SYDNEY: Australia's biggest city was shrouded in an eerie blanket of red dust on Wednesday as bushfires, earthquakes, high winds and massive hail stones caused havoc in the country.
Sydney's cars and buildings turned orange as strong winds blew desert dust across the city, snarling commuter and air transport and prompting a warning for children and the elderly to stay indoors.
Residents wore face masks and covered their mouths with scarves as they travelled to work under hazy skies. Traffic was bumper-to-bumper on major highways.
Sydney airport warned of severe disruption throughout the day in the unusual conditions, as flag-carrier Qantas diverted incoming international flights to Melbourne and Brisbane.
"We encourage any passengers with non-essential travel arrangements to reconsider their travel plans for the day," Qantas said in a statement.
Australia, in the grip of a decade-long drought, is emerging from an abnormally hot southern hemisphere winter including the hottest August on record.
The meteorology bureau issued a severe weather warning of "widespread damaging winds" in Sydney and other areas, as gusts of 65 kilometres (40 miles) per hour hit the city.
Sydney Ferries suspended harbour services and police warned drivers to take extra care in poor visibility. Ambulance workers reported a sudden spike in respiratory problems.
"We have already seen an increase in calls to people suffering from asthma and other respiratory problems," New South Wales Ambulance Service said in a statement.
"People with asthma in particular need to be aware of early warning signs, especially if their condition does not respond to their usual medication."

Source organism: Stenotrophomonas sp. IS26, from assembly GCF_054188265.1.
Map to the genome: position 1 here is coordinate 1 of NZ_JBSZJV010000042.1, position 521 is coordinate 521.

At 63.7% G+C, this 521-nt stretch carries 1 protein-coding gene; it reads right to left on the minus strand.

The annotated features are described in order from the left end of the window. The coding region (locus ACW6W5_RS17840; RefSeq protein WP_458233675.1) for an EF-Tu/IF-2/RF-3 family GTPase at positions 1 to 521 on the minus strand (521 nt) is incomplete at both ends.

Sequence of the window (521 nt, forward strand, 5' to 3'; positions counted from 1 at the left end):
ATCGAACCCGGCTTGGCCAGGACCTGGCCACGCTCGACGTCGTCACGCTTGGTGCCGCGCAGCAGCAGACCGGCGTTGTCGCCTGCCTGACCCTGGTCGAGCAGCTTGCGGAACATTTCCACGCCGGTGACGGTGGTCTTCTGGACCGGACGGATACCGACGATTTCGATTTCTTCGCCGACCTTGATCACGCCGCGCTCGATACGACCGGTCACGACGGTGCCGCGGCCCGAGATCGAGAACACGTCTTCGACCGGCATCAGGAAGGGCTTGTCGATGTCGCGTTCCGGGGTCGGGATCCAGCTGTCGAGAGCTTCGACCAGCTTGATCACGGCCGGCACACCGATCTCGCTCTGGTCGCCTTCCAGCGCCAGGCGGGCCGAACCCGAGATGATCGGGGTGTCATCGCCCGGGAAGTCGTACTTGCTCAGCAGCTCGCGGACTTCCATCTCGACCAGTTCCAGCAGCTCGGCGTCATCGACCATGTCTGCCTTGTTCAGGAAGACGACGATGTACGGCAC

Elsewhere in New South Wales, hail stones "the size of cricket balls" smashed windows as thunderstorms and gale-force winds lashed the state late on Tuesday.
"We've had reports of cars with both their front and rear windscreens smashed," an official from the State Emergency Service said.
Further north, Queensland imposed a ban on lighting fires across large parts of the state a day after a dozen bush blazes sprang up following a spell of hot, dry weather.
Victoria state was on alert for flash floods as heavy rains fell, following a pair of minor earthquakes late on Tuesday. The 3.0- and 2.6-magnitude tremors did not cause any damage, officials said.
Police in southwestern New South Wales, bordering Victoria, reported freak conditions on Tuesday as dark red skies thick with dust cut visibility to just two to three metres (yards) in some areas.
"I've never seen anything like it in all my life, and I grew up here," a police officer at the town of Broken Hill told national news agency AAP.
"It was darker than night-time, and lasted for about half an hour. You couldn't even see the street lights."